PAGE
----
Freshman Tal Davidi said he thought he hit the jackpot when he checked his fall 2016 housing assignment on April 13, but one day later, this university’s Department of Resident Life crushed his hopes.

The department released room assignments for the fall 2016 semester on April 13 but at about 7 a.m. the next morning, officials realized an error occurred in the computer system, which processes both students’ priority numbers and their listed preferences to assign them to housing, said Erin Iverson, manager of the department’s assignments and public inquiry.

“We were doing some internal review of the results … in the course of that review, we realized that whole locations that should have been filled, were not filled, and that was an indicator that we needed to take a closer look at what happened,” Iverson said.

Iverson said this error was due to the computer processor containing “leftover code” from last year. This code contained a restriction on mixed-gender floors, which prevented students from being assigned those floors before the code was removed on April 14. Students were notified of their correct housing placements at about 5 p.m. on April 14.

This mistake primarily affected smaller groups of two, three and four as well as individual students, Iverson said. Larger groups of five, six and seven were not moved.

Out of the approximately 4,300 students who participated in fall 2016 room selection, 1,290 were affected, Iverson said. However, 1,172 of these students received an “improved assignment” compared to where they were initially placed, while the remaining 118 students “received something considered to be lower down on their preference list.”

Of the about 4,300 that participated in the room selection process, 118 were reassigned to a room lower on their preferences.

Davidi, a computer science major, was one of those students.

He and his three other roommates were hoping to live in Oakland Hall next semester, which is where they were placed before Resident Life announced the error, Davidi said. When he received an email alert from the department about the mistake, Davidi checked his new assignment, only to find that he and his roommates were split between Denton Hall and an apartment in Old Leonardtown.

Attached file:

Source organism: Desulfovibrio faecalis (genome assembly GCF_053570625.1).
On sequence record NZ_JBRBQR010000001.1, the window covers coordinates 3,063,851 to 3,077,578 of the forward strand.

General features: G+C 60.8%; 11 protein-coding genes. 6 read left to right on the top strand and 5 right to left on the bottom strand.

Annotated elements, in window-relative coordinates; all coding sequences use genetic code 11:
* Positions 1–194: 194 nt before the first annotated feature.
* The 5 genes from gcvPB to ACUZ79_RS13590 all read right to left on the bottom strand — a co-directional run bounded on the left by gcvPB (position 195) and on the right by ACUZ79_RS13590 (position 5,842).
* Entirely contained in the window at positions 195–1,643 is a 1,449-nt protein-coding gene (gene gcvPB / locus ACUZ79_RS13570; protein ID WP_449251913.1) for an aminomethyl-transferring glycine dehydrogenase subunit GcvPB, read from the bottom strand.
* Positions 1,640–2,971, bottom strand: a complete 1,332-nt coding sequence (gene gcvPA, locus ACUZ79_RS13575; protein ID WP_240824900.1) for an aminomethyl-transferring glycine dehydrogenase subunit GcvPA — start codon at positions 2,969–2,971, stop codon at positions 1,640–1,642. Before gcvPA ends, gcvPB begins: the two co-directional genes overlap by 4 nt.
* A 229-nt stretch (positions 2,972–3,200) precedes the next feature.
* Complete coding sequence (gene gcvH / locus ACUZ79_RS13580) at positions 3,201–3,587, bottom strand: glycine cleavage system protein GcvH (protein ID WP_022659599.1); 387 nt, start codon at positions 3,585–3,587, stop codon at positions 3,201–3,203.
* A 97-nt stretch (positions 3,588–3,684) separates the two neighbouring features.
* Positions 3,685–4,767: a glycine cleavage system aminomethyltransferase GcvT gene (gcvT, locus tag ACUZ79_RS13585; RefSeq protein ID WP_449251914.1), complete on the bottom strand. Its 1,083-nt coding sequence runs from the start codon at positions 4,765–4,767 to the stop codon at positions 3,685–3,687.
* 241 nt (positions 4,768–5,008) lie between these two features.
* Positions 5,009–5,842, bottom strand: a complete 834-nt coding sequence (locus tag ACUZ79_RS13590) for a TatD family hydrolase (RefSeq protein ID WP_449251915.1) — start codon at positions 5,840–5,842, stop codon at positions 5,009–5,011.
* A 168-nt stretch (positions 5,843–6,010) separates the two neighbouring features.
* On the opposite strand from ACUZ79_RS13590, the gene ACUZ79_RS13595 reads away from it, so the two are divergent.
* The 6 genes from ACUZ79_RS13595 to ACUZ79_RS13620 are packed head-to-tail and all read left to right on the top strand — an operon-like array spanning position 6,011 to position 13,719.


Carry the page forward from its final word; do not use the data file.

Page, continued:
“We were angry at Res Life; they’re basically worse than DOTS to us [now],” Davidi said. “We emailed them and we were pretty pissed. They seemed to just ignore whatever we said and just asked us to send us a list of our preferences and said, ‘We’ll try to accommodate you.'”

After collaborating with Resident Life, Davidi and his roommates were relocated to Calvert Hall, which Davidi said is “better,” but they wanted to remain on North Campus because “we’re all STEM majors so it’s significantly closer to our classes.”

Davidi is not alone in this experience — freshman Aliza Silverman and her roommate were also notified of their relocation the day after the mistake.

Silverman, a communications major, was originally assigned to the sixth floor of Prince Frederick Hall, she said. But after the reprocessing, she and her roommate were placed in Denton Hall.

“We weren’t happy about [it] because we both wanted to be on South Campus so I could be close to Hillel, and my roommate wanted to be close to Stamp ’cause she works for SEE,” Silverman said. “But it was just such a shock being changed from Prince Frederick to Denton.”

After emailing their preferences to Resident Life, Silverman and her roommate ended up getting a new room assignment to Worcester Hall through room exchange.

“I mean we’re happy we’re on South Campus, and we don’t mind it, but Prince Frederick would’ve been better ’cause it has air-conditioning and it’s a slightly nicer dorm,” Silverman said. “So it’s kind of disappointing that we didn’t end up there.”

Freshman dance major Suzanne Creedon, one of the “luckier” students, said she is thankful she was not affected by this mistake.

“I was like ‘Oh crap, I hope this didn’t affect me.’ I’m with a group of girls … and they are rising juniors and they have low priority numbers, but I have a really high priority number,” Creedon said. “We got a suite, which was really great, and I was really freaked out cause I didn’t want to lose the suite that we got.”